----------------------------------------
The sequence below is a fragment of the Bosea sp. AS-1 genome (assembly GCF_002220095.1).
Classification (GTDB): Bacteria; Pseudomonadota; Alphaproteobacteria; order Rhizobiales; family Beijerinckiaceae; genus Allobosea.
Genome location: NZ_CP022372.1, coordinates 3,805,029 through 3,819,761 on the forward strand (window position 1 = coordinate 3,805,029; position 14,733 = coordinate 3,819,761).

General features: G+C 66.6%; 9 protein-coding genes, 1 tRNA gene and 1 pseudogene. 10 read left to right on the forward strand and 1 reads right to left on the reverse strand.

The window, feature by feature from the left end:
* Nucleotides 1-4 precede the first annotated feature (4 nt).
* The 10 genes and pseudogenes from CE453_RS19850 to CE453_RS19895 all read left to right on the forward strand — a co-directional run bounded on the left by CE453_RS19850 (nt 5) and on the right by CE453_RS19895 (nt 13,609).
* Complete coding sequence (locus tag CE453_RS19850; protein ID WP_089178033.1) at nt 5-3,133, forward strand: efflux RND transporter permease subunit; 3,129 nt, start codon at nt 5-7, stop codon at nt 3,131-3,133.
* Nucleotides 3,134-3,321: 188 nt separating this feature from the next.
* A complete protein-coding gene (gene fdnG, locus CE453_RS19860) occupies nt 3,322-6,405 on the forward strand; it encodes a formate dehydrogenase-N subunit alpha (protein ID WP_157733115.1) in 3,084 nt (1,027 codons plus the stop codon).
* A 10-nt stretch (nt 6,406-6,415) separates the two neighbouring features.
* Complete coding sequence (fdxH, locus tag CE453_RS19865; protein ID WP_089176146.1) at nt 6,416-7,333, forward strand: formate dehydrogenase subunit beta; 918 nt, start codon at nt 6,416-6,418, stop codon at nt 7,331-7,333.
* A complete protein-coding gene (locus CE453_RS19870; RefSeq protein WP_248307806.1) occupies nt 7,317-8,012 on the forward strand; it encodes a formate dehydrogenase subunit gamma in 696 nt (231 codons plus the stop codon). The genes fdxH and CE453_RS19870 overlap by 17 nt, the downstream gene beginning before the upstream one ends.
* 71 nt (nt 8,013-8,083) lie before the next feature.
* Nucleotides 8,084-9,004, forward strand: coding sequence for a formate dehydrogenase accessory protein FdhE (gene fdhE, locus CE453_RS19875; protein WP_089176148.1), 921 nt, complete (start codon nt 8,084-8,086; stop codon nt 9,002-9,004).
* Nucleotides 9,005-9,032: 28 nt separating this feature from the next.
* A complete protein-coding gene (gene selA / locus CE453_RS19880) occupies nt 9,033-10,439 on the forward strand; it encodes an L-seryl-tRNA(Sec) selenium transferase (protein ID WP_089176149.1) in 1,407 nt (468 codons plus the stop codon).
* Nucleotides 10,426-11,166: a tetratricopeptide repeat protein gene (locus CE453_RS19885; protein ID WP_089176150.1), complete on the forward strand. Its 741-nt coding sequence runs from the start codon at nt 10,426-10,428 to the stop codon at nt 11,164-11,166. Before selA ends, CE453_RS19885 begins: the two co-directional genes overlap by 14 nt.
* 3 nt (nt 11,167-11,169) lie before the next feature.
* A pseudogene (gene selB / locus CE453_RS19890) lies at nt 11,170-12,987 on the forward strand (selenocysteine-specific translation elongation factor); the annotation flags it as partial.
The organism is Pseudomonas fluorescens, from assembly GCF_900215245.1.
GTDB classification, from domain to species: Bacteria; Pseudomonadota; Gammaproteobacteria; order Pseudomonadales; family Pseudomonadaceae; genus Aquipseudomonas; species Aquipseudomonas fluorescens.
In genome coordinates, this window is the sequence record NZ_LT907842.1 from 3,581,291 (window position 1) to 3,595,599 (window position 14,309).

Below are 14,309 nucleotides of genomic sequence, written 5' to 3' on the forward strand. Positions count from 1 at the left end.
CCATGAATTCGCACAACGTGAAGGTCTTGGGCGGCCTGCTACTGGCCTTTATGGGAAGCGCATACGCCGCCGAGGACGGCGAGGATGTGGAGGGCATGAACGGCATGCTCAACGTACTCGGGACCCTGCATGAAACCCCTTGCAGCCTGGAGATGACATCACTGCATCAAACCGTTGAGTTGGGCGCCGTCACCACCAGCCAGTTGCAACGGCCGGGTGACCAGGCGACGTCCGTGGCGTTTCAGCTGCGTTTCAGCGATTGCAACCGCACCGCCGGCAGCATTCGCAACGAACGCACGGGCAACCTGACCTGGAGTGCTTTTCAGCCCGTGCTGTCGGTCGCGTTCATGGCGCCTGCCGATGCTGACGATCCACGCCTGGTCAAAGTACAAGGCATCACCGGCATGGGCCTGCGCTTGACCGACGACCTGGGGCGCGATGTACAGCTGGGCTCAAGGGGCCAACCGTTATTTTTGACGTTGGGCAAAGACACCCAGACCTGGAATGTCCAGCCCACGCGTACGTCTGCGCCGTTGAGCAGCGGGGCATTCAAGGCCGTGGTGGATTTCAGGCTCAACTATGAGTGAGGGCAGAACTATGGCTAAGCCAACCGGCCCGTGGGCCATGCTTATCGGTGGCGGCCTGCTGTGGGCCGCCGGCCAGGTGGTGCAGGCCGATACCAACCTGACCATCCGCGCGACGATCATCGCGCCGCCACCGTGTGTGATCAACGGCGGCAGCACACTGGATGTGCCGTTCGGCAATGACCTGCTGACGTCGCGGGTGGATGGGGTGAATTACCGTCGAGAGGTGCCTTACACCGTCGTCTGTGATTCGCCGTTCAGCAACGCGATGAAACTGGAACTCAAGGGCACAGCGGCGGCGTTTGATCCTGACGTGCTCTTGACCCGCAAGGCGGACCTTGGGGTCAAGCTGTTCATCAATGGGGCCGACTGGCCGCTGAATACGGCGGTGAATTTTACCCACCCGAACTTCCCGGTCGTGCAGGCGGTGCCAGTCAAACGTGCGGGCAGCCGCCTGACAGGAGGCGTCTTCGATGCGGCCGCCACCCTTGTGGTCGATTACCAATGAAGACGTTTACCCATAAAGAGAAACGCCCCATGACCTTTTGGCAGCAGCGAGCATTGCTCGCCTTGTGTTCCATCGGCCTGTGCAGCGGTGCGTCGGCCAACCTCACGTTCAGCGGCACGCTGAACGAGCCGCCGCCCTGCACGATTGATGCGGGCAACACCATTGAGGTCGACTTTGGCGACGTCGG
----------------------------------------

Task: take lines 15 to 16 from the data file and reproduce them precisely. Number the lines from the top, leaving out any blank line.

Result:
* Nucleotides 8,084-9,004, forward strand: coding sequence for a formate dehydrogenase accessory protein FdhE (gene fdhE, locus CE453_RS19875; protein WP_089176148.1), 921 nt, complete (start codon nt 8,084-8,086; stop codon nt 9,002-9,004).
* Nucleotides 9,005-9,032: 28 nt separating this feature from the next.